She wanted to see him. She did and she didn’t. He at once answered her letter. And then he worried and worried that her husband might get his hands on it. He knew almost nothing about Pauline’s husband, nothing about his temperament. She had rarely spoken of him and nothing of substance. It was possible that she also loved her husband, genuinely loved him the same as she loved each man. Something like that would explain how she could seem so sincere with each of them. Frederick thought of her being with his friend Herr Lippert, now his enemy: had she told him that she loved him too? Thinking about them having sex filled him with rage. But if he saw her he knew that he couldn’t control himself and he could see himself giving the game away. There was an easy solution. If only he could forget her…go somewhere…go somewhere where he could get his mind off of her. He considered Salzburg, but it didn’t seem far enough away or exotic enough. “Does she think I’m made of stone?” he asked himself. This line of thinking led him to feeling like Pauline had seduced and then decapitated him. At times he could strangle her.
But as soon as he saw her again, all of his anger faded away, and he forgave her. She was as affectionate as ever. And what was amazing was that she seemed even more uninhibited. When he was with her it didn’t seem to matter to him that she was married. But when they were separated loneliness and pain returned. In her arms he felt strengthened by her love; only then to have the cruelties and the lack of peace and security overwhelm him. But then he began…with Pauline as she waited for him…to use indifference as a weapon. But there was no need for it. There was, so to speak, no way that he could change her. No game or ploy would make a difference.
Yet the spell she had over him didn’t break, as Frederick spent even more time walking the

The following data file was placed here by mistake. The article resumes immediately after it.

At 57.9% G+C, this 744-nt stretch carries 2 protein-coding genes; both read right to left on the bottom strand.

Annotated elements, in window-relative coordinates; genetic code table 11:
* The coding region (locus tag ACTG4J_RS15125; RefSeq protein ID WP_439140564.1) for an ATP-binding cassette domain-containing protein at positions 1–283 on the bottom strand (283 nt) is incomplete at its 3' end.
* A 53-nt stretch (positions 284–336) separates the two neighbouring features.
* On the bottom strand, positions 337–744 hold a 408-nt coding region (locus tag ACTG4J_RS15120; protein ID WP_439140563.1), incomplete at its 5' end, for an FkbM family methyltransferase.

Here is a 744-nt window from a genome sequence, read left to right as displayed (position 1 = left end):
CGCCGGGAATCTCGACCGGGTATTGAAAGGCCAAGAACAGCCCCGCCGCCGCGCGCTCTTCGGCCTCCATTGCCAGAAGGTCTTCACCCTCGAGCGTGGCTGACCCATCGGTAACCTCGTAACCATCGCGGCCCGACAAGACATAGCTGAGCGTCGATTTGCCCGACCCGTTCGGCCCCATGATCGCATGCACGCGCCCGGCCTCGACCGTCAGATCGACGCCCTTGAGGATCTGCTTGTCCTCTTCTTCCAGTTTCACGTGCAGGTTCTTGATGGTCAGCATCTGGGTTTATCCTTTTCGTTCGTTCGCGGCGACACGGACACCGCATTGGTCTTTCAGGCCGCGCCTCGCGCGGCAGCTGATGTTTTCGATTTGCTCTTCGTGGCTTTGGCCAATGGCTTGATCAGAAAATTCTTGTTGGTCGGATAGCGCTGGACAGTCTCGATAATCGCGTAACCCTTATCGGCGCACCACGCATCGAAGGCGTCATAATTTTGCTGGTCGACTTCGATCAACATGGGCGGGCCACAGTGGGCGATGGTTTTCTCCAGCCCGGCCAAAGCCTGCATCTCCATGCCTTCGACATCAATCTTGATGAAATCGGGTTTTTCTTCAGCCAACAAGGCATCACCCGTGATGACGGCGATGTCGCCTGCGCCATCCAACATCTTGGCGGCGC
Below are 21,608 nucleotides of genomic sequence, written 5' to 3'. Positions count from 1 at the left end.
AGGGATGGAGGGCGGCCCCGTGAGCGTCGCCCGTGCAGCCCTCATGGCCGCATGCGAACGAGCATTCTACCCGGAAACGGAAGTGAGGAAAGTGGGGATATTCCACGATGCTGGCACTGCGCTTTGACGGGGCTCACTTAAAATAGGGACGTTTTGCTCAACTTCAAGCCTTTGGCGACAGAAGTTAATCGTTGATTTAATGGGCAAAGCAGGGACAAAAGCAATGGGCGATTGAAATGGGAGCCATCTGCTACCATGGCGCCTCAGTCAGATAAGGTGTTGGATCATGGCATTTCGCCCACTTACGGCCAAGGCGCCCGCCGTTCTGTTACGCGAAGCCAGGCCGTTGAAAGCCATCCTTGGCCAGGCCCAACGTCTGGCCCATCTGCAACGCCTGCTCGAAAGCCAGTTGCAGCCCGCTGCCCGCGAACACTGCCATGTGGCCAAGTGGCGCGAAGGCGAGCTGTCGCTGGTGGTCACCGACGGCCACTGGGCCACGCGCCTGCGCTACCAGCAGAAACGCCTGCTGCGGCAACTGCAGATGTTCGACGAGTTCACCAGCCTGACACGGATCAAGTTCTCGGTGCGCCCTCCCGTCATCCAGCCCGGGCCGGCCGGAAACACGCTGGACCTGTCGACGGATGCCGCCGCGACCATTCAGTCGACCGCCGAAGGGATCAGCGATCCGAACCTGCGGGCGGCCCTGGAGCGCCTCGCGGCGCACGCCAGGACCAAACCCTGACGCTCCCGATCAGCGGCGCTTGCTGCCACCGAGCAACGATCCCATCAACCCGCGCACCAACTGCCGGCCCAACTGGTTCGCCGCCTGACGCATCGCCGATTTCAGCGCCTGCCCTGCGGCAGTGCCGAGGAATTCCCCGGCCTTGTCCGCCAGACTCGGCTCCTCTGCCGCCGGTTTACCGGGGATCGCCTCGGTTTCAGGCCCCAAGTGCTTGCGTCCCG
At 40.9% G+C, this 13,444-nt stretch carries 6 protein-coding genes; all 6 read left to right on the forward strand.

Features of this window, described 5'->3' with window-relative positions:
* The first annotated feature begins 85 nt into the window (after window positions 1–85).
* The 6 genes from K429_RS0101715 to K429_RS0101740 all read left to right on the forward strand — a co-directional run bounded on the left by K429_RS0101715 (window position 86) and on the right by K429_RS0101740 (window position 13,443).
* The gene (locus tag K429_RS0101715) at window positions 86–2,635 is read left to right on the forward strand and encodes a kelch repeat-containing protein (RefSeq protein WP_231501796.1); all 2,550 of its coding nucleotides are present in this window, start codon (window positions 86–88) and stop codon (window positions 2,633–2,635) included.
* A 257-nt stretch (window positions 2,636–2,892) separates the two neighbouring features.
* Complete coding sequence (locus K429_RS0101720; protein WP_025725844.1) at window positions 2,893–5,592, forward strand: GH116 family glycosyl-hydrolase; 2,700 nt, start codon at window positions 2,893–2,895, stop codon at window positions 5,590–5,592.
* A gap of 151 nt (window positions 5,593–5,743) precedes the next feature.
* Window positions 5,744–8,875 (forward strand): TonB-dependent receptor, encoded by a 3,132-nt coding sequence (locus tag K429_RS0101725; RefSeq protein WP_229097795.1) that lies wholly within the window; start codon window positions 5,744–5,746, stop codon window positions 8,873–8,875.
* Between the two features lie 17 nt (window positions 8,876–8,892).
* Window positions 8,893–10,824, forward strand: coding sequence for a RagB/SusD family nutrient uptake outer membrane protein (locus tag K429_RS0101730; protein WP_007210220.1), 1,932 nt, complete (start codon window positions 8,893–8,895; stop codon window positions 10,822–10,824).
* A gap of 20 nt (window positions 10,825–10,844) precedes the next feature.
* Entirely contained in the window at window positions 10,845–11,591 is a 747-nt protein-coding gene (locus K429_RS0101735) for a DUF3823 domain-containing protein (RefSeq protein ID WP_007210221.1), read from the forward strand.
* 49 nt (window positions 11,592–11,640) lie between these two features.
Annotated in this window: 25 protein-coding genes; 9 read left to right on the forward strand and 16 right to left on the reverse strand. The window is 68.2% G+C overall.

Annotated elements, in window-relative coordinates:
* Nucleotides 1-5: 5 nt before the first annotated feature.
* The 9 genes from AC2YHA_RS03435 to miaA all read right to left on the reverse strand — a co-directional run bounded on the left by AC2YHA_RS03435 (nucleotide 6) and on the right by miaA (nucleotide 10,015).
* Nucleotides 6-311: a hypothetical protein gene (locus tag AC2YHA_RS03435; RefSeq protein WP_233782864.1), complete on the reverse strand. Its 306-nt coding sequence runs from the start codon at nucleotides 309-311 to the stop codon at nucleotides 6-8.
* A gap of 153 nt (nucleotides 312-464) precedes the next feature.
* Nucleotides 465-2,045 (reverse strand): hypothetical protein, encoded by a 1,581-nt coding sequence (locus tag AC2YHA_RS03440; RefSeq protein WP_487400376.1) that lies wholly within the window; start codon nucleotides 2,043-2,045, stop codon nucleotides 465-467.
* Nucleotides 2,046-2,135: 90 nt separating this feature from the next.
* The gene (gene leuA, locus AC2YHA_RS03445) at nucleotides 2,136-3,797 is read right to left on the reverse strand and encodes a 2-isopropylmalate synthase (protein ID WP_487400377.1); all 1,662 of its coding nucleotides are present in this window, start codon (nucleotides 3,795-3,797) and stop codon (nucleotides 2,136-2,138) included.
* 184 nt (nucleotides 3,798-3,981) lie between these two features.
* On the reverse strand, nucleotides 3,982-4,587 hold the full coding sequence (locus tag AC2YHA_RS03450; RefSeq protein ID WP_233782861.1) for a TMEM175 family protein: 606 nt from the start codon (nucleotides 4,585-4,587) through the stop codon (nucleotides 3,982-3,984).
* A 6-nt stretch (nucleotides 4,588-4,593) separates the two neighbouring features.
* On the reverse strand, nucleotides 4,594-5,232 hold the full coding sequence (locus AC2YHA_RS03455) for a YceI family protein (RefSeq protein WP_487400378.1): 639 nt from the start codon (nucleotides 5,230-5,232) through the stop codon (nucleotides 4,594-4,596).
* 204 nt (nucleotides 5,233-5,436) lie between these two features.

streets of Vienna, and when he did he felt even more sad and alone. It could’ve been the excuse he was looking for, if he were looking for one, the excuse he needed for picking up another prostitute. Frederick didn’t want to listen to reason and never considered looking elsewhere for what Pauline wouldn’t give him. He loved the woman, and he’d tell himself that over and over again. He’d hear her voice, her beautiful voice, especially at night when she wasn’t around. On his walks, he’d think that he’d seen her…he knew her walk, loved the way she walked, so how could he have been fooled? She always got lost and relied on him. Now he kept her waiting. Arriving late gave him a sense of power, and her vulnerability made him feel protective. It was easier then to see through her, and he was tender then when he otherwise wouldn’t have been, and there was nothing mechanical about their lovemaking.
He remembered the fast time they kissed…at the door of her flat before she invited him in. She told him that she lived alone. He knew she did. He said, “I believe you.” And it was true, and he had no reason then not to believe her, and things progressed from there very much to his satisfaction. To this he could add his own brand of truth and falsehood. She tried to tell him her story. She said, “I’m always honest.” That evening he didn’t see any evidence of another man (though he didn’t look in her closet or dresser). “I have to tell you that I’ve been married.” And there was no mention of children. And then she told Frederick, “I’m afraid, I’m not very conventional. You’ll have to accept it. It should be easy for you. If you’re a true socialist. You must accept it. Blame it on the war. We’ve made great strides since the war.” He pursued her then with relish and to his surprise she returned the favor, and when they were finished they both wanted more. He said to Pauline then, “You’ve won.”
“But I didn’t know we were involved in combat.”
He then encouraged Pauline to talk, when he really didn’t give a shit about her ideas. He tried to understand her point of view without realizing that there lay between them a deep philosophical chasm. Soon, from what she said, he began to understand that she not only was “once” married but that she missed her husband. Frederick thought, “Does she just see me then as a substitute?” But he pushed that idea out of his mind.
That was when she first spoke of her guilt. She always wanted to have the freedom of a man. Instead she ended up married, became a mother, and resented it. They lived an ordinary life then, and she waited for it to change. And like ordinary people, they settled down. She insisted that they hire a nanny and yet hated to admit that she rather enjoyed breast feeding her babies. She wanted to cry. She wanted to breast feed her babies, and it was frowned upon. She hated her body, and yet wanted to breast feed babies. It made good sense to her. But it didn’t make any sense to Frederick and that she’d tell him this. None of it made any sense to him. Frederick said, “I think I understand.”